Around the modern Montaire Theory

There TMM has taken on great importance in the political debate in the United States. Three different points of view confront each other in this issue around this controversial subject.

Modern monetary theory (TMM, or modern monetary theory) took on great importance in the United States political debate during the last presidential election and continues to sustainably fuel discussions on questions of public debt, monetary policy and policy to fight against unemployment. Taking important elements from the ancient writings of George Friedrich Knapp, Abba Lerner and Michael Kalecki, the TMM has been formalized and redeveloped over the last 20 years, notably in the work of Warren Mosler, Stphanie Kelton and Randall Wray. (See here a presentation in French by Cyprien Batut)

One of the most important arguments of the TMM is that a state is free to create money to finance its public deficit. The value of the currency is itself guaranteed by the fact that the currency is accepted by the State to pay taxes. It follows that – as long as inflation remains controllable – it is always possible and desirable to use monetary creation to finance the state and in particular to get rid of unemployment.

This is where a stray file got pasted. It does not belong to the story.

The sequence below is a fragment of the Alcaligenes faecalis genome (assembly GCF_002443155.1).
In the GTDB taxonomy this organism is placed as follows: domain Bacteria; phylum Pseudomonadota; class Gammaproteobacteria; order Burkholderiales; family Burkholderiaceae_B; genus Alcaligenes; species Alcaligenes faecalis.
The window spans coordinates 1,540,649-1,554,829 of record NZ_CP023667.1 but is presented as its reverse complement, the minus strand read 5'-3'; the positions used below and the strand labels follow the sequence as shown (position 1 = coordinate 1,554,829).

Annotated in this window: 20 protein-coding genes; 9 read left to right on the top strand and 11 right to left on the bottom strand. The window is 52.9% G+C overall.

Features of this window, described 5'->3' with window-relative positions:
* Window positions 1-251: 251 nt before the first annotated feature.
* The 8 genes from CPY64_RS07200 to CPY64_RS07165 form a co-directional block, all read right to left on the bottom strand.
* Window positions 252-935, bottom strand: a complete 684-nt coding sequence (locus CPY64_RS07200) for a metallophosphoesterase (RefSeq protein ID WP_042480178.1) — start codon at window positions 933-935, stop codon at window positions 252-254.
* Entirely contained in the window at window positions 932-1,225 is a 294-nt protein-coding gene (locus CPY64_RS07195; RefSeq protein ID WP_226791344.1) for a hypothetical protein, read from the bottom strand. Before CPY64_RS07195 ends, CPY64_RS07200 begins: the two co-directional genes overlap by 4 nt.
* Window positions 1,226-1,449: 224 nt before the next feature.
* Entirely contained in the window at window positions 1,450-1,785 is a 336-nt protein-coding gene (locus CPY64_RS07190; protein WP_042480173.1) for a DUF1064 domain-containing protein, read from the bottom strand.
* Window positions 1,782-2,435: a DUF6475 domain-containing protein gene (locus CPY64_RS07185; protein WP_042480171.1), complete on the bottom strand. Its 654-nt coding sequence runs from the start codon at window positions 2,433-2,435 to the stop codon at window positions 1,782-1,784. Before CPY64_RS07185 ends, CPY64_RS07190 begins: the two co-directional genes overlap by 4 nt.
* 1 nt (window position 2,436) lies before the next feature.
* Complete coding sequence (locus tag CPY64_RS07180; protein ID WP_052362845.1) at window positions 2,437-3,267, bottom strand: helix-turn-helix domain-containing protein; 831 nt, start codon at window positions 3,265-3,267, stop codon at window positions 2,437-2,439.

works in the political and institutional context specific to the United States, the transposition of the TMM to the European and French cases continues to give rise to lively discussions.

The three texts brought together here provide different points of view on the TMMby being very critical (Franois Facchini) or by discussing it head-on to try to reformulate certain proposals and adapt them – only in part – to different institutional contexts or traditions, whether in the field of monetary policy (Jzabel Couppey-Soubeyran and Pierre Delandre) or unemployment insurance (Cyprien Batut).